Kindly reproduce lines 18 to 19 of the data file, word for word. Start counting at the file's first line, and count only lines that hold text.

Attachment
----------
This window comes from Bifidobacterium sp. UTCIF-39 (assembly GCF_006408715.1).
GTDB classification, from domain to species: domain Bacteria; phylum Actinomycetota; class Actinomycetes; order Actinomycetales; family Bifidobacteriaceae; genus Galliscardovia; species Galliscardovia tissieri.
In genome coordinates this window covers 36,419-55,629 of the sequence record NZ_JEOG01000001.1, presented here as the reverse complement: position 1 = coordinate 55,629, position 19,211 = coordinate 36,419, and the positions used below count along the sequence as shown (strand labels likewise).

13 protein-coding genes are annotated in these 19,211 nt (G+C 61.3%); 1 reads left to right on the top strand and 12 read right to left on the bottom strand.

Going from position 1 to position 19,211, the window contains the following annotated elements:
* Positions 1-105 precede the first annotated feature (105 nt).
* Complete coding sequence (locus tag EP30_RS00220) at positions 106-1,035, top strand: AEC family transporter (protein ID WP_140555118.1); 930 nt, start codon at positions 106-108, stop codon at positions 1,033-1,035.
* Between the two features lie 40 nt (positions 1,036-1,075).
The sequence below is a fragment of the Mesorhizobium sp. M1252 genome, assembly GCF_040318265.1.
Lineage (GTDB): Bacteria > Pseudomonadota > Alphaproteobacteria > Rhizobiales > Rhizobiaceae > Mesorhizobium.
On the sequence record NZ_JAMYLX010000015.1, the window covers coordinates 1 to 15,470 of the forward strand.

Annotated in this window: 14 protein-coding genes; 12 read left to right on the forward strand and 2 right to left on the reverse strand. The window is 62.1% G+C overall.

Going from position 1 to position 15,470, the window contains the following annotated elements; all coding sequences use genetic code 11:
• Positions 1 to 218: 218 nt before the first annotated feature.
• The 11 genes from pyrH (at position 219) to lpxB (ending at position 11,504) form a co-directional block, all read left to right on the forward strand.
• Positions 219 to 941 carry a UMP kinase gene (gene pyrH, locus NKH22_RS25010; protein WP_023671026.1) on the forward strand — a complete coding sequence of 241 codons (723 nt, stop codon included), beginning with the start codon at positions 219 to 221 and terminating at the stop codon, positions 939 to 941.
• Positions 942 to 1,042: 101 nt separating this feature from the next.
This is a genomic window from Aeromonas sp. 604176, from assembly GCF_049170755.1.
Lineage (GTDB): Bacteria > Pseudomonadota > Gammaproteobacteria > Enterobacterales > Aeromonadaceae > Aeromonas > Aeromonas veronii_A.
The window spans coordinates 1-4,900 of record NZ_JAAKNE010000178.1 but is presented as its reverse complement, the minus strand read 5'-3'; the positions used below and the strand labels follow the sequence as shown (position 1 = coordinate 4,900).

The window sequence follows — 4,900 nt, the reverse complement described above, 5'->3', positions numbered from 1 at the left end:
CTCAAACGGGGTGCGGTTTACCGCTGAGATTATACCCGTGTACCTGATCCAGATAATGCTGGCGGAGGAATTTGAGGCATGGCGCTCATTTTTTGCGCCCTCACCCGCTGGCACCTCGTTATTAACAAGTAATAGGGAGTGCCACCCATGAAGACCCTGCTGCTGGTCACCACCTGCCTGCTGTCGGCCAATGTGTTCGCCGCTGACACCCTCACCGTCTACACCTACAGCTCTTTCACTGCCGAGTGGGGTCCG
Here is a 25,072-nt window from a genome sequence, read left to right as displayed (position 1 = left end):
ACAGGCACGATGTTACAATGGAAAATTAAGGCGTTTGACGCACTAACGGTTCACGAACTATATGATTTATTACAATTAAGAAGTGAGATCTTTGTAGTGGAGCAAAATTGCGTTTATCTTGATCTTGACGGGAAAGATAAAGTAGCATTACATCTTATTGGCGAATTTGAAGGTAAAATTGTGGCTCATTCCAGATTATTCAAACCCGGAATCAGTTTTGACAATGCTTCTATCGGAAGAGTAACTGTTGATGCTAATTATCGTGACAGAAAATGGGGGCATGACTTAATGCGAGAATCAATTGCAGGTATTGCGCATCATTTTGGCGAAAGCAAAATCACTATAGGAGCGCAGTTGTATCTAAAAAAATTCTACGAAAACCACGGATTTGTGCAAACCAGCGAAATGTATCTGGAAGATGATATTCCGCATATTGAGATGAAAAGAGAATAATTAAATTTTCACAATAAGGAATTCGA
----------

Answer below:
This is a genomic window from Aeromonas sp. 604176, from assembly GCF_049170755.1.
Lineage (GTDB): Bacteria > Pseudomonadota > Gammaproteobacteria > Enterobacterales > Aeromonadaceae > Aeromonas > Aeromonas veronii_A.